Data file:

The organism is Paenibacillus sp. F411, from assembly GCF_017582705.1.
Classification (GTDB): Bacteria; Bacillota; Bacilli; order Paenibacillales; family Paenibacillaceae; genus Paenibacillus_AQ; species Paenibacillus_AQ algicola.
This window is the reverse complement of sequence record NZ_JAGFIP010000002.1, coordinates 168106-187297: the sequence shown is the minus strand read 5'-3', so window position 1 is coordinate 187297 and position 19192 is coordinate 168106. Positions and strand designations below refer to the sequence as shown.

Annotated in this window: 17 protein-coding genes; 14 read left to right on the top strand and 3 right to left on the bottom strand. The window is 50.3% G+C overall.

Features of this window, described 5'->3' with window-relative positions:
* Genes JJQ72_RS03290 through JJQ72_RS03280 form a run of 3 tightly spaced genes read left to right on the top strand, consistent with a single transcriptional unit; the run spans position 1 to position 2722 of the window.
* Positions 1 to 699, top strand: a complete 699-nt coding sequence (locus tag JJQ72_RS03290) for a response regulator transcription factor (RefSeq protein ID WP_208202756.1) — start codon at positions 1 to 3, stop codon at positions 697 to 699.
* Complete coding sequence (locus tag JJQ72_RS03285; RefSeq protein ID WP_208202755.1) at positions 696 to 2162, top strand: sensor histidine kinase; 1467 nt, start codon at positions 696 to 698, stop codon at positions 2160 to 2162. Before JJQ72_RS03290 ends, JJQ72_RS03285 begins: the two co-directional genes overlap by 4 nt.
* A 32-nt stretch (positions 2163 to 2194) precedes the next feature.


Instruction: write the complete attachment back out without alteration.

The organism is Paenibacillus sp. F411, from assembly GCF_017582705.1.
Classification (GTDB): Bacteria; Bacillota; Bacilli; order Paenibacillales; family Paenibacillaceae; genus Paenibacillus_AQ; species Paenibacillus_AQ algicola.
This window is the reverse complement of sequence record NZ_JAGFIP010000002.1, coordinates 168106-187297: the sequence shown is the minus strand read 5'-3', so window position 1 is coordinate 187297 and position 19192 is coordinate 168106. Positions and strand designations below refer to the sequence as shown.

Annotated in this window: 17 protein-coding genes; 14 read left to right on the top strand and 3 right to left on the bottom strand. The window is 50.3% G+C overall.

Features of this window, described 5'->3' with window-relative positions:
* Genes JJQ72_RS03290 through JJQ72_RS03280 form a run of 3 tightly spaced genes read left to right on the top strand, consistent with a single transcriptional unit; the run spans position 1 to position 2722 of the window.
* Positions 1 to 699, top strand: a complete 699-nt coding sequence (locus tag JJQ72_RS03290) for a response regulator transcription factor (RefSeq protein ID WP_208202756.1) — start codon at positions 1 to 3, stop codon at positions 697 to 699.
* Complete coding sequence (locus tag JJQ72_RS03285; RefSeq protein ID WP_208202755.1) at positions 696 to 2162, top strand: sensor histidine kinase; 1467 nt, start codon at positions 696 to 698, stop codon at positions 2160 to 2162. Before JJQ72_RS03290 ends, JJQ72_RS03285 begins: the two co-directional genes overlap by 4 nt.
* A 32-nt stretch (positions 2163 to 2194) precedes the next feature.